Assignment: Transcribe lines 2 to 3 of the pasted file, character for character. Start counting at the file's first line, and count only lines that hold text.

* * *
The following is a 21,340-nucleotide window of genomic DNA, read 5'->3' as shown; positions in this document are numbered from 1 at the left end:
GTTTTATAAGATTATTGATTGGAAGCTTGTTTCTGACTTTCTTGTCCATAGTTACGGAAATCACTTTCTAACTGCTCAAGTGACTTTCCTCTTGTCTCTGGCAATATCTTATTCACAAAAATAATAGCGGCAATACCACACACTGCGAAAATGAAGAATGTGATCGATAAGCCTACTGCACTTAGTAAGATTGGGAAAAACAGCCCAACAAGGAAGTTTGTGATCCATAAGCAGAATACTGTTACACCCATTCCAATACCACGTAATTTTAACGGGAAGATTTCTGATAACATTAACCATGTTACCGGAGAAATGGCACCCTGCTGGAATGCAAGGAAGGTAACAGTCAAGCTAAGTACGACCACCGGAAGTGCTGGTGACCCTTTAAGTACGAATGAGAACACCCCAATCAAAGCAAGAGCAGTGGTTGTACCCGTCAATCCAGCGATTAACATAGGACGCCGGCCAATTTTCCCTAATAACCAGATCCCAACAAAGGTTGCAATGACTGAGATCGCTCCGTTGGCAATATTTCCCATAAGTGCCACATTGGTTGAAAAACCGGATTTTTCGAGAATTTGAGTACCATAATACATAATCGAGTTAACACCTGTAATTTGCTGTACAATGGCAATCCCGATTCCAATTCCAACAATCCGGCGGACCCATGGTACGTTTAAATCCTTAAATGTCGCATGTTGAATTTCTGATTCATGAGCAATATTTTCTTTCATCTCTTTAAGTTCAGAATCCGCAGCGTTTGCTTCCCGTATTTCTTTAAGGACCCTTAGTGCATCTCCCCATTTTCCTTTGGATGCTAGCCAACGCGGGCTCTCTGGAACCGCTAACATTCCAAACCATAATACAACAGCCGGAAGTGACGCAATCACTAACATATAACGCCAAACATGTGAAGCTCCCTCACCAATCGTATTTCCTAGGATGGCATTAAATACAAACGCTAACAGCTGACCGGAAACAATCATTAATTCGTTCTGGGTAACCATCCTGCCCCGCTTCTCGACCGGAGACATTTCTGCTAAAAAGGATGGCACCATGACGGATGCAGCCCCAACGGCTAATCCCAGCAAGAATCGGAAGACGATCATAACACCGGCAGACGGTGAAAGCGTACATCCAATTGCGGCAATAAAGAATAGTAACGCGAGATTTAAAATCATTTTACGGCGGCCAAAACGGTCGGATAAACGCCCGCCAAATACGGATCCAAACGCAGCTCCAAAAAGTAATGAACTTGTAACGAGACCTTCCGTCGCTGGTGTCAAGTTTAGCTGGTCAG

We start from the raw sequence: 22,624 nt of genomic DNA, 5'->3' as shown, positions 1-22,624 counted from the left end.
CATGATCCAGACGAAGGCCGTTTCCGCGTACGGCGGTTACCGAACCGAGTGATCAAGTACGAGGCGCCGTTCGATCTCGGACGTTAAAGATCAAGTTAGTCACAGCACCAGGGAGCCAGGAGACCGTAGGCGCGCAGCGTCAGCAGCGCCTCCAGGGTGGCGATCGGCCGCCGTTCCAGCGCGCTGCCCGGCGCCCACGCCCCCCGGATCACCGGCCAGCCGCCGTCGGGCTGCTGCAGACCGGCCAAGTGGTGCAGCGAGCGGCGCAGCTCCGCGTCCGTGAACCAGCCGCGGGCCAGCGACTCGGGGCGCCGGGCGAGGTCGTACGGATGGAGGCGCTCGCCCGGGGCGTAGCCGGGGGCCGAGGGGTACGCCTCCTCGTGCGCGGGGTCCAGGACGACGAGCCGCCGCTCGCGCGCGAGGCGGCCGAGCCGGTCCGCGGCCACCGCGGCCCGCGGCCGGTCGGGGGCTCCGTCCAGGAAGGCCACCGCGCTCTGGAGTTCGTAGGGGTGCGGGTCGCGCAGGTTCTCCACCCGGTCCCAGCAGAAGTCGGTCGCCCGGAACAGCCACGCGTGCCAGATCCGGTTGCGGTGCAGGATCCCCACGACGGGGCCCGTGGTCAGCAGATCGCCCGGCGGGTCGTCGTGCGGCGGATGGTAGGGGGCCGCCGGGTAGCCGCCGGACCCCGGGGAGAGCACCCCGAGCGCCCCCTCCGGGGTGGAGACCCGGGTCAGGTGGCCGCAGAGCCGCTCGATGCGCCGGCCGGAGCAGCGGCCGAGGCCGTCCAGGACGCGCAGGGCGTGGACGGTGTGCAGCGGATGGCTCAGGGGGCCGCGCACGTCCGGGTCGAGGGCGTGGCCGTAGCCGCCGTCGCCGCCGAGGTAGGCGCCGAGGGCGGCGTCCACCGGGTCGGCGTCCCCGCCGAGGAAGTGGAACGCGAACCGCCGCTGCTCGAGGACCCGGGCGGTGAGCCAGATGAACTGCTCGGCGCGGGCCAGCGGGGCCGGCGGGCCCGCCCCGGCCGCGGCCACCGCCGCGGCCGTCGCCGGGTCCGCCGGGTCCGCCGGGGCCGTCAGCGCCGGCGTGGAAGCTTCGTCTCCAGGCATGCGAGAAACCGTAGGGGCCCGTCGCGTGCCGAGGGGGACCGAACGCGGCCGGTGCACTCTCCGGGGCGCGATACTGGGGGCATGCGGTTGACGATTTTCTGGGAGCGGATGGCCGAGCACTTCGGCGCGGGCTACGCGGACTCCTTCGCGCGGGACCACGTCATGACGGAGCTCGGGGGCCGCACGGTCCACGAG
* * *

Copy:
GTTTTATAAGATTATTGATTGGAAGCTTGTTTCTGACTTTCTTGTCCATAGTTACGGAAATCACTTTCTAACTGCTCAAGTGACTTTCCTCTTGTCTCTGGCAATATCTTATTCACAAAAATAATAGCGGCAATACCACACACTGCGAAAATGAAGAATGTGATCGATAAGCCTACTGCACTTAGTAAGATTGGGAAAAACAGCCCAACAAGGAAGTTTGTGATCCATAAGCAGAATACTGTTACACCCATTCCAATACCACGTAATTTTAACGGGAAGATTTCTGATAACATTAACCATGTTACCGGAGAAATGGCACCCTGCTGGAATGCAAGGAAGGTAACAGTCAAGCTAAGTACGACCACCGGAAGTGCTGGTGACCCTTTAAGTACGAATGAGAACACCCCAATCAAAGCAAGAGCAGTGGTTGTACCCGTCAATCCAGCGATTAACATAGGACGCCGGCCAATTTTCCCTAATAACCAGATCCCAACAAAGGTTGCAATGACTGAGATCGCTCCGTTGGCAATATTTCCCATAAGTGCCACATTGGTTGAAAAACCGGATTTTTCGAGAATTTGAGTACCATAATACATAATCGAGTTAACACCTGTAATTTGCTGTACAATGGCAATCCCGATTCCAATTCCAACAATCCGGCGGACCCATGGTACGTTTAAATCCTTAAATGTCGCATGTTGAATTTCTGATTCATGAGCAATATTTTCTTTCATCTCTTTAAGTTCAGAATCCGCAGCGTTTGCTTCCCGTATTTCTTTAAGGACCCTTAGTGCATCTCCCCATTTTCCTTTGGATGCTAGCCAACGCGGGCTCTCTGGAACCGCTAACATTCCAAACCATAATACAACAGCCGGAAGTGACGCAATCACTAACATATAACGCCAAACATGTGAAGCTCCCTCACCAATCGTATTTCCTAGGATGGCATTAAATACAAACGCTAACAGCTGACCGGAAACAATCATTAATTCGTTCTGGGTAACCATCCTGCCCCGCTTCTCGACCGGAGACATTTCTGCTAAAAAGGATGGCACCATGACGGATGCAGCCCCAACGGCTAATCCCAGCAAGAATCGGAAGACGATCATAACACCGGCAGACGGTGAAAGCGTACATCCAATTGCGGCAATAAAGAATAGTAACGCGAGATTTAAAATCATTTTACGGCGGCCAAAACGGTCGGATAAACGCCCGCCAAATACGGATCCAAACGCAGCTCCAAAAAGTAATGAACTTGTAACGAGACCTTCCGTCGCTGGTGTCAAGTTTAGCTGGTCAG

We start from the raw sequence: 22,624 nt of genomic DNA, 5'->3' as shown, positions 1-22,624 counted from the left end.